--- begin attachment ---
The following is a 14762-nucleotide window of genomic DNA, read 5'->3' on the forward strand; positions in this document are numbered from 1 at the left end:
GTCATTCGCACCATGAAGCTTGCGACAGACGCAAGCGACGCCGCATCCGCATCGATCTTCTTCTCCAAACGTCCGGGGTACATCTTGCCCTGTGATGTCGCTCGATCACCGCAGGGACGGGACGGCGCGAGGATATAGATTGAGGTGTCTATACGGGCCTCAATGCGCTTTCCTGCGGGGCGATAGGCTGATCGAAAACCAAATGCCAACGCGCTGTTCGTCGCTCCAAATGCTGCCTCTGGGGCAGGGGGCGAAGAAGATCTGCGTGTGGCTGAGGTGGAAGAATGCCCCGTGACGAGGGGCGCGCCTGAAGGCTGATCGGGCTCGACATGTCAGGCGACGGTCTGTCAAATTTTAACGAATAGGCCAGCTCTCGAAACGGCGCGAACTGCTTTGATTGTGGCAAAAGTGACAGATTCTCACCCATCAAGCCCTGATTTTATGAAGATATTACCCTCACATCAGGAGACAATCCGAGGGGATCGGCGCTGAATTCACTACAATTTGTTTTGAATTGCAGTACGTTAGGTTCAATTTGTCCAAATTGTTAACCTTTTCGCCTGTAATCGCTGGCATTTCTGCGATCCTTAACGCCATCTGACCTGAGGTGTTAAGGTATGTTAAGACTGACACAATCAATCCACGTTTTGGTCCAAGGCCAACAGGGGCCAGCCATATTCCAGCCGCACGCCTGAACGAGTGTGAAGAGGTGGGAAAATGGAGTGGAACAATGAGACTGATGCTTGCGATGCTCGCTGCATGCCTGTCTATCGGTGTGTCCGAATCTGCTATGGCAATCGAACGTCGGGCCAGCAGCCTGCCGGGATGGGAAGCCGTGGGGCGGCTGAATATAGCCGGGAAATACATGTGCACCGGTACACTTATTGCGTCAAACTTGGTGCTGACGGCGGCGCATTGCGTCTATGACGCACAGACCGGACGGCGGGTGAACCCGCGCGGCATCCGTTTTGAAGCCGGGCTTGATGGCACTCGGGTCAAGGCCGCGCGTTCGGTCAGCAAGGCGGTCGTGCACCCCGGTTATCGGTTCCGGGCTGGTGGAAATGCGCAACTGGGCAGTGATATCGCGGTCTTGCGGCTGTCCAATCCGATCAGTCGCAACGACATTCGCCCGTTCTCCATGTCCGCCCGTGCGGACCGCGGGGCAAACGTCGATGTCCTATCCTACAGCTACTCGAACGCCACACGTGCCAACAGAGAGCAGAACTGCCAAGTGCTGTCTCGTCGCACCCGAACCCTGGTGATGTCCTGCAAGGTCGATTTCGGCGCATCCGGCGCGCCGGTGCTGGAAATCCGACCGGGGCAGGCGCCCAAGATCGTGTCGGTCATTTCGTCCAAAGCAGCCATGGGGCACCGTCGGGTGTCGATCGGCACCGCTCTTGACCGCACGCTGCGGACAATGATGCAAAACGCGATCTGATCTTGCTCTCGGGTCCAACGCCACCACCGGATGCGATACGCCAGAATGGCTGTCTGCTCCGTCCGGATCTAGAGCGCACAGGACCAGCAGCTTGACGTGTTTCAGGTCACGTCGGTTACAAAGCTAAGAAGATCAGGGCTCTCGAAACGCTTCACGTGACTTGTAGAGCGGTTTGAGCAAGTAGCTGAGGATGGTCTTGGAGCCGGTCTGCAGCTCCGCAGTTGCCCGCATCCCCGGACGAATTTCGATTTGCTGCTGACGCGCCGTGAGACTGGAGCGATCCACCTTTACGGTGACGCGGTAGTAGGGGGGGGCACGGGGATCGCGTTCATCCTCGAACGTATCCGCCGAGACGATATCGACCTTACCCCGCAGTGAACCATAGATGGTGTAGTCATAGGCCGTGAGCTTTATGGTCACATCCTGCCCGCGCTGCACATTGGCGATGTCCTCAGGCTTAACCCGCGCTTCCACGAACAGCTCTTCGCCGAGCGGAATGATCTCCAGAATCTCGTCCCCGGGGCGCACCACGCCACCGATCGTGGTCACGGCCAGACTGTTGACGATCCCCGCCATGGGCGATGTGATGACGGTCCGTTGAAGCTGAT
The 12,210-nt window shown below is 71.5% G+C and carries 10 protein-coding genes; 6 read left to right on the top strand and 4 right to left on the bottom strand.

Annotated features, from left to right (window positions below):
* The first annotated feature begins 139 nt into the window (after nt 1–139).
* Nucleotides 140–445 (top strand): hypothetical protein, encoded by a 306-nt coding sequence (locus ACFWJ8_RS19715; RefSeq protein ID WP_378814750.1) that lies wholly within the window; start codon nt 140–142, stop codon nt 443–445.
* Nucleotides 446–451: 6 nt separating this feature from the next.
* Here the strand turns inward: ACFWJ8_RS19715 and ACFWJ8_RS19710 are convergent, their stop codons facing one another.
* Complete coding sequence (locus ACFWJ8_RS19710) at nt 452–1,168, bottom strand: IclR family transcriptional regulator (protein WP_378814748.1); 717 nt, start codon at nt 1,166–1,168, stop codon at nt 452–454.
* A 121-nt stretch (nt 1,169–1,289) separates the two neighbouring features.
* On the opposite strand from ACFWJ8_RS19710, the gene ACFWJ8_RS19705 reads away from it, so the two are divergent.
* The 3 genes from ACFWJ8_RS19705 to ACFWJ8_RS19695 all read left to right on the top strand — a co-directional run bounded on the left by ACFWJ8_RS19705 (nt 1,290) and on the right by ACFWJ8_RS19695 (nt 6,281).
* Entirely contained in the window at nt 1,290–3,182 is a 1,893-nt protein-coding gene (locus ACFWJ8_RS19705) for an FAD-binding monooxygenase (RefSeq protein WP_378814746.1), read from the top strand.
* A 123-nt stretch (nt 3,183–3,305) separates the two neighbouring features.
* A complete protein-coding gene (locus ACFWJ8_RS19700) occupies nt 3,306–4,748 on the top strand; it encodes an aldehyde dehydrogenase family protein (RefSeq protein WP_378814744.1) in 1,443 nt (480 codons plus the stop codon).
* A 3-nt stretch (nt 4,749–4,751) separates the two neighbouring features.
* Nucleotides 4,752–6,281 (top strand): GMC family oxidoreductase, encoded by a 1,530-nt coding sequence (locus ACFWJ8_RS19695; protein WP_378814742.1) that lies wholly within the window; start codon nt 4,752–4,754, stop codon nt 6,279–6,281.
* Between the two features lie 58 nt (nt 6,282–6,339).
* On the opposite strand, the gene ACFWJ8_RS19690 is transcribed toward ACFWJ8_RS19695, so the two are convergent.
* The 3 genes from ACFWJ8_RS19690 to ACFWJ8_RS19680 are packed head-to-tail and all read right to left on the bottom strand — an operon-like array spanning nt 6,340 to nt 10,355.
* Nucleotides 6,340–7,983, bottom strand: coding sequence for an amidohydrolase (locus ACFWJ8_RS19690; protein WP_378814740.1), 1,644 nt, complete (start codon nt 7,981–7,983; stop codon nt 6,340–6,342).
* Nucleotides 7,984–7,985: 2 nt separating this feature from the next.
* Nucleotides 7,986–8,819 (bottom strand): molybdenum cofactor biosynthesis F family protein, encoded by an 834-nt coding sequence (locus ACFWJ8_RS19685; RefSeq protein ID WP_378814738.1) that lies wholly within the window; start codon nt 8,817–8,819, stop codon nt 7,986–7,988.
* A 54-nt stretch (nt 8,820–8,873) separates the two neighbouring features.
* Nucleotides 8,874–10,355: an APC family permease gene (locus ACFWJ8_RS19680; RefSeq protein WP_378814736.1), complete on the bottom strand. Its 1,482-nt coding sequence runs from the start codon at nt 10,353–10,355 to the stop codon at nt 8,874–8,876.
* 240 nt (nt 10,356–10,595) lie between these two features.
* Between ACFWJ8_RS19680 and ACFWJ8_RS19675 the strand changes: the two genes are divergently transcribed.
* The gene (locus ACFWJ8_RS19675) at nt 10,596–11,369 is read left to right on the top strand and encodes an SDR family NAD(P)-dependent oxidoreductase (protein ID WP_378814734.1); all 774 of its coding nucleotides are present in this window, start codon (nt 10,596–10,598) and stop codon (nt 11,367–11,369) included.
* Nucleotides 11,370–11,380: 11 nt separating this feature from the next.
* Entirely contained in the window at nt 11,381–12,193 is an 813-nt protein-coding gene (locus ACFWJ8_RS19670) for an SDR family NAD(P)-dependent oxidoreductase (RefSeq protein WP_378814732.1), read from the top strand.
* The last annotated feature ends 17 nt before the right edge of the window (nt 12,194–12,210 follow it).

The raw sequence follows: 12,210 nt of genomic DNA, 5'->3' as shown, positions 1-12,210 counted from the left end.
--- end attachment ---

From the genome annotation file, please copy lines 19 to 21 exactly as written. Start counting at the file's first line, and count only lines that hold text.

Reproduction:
* On the opposite strand, the gene ACFWJ8_RS19690 is transcribed toward ACFWJ8_RS19695, so the two are convergent.
* The 3 genes from ACFWJ8_RS19690 to ACFWJ8_RS19680 are packed head-to-tail and all read right to left on the bottom strand — an operon-like array spanning nt 6,340 to nt 10,355.
* Nucleotides 6,340–7,983, bottom strand: coding sequence for an amidohydrolase (locus ACFWJ8_RS19690; protein WP_378814740.1), 1,644 nt, complete (start codon nt 7,981–7,983; stop codon nt 6,340–6,342).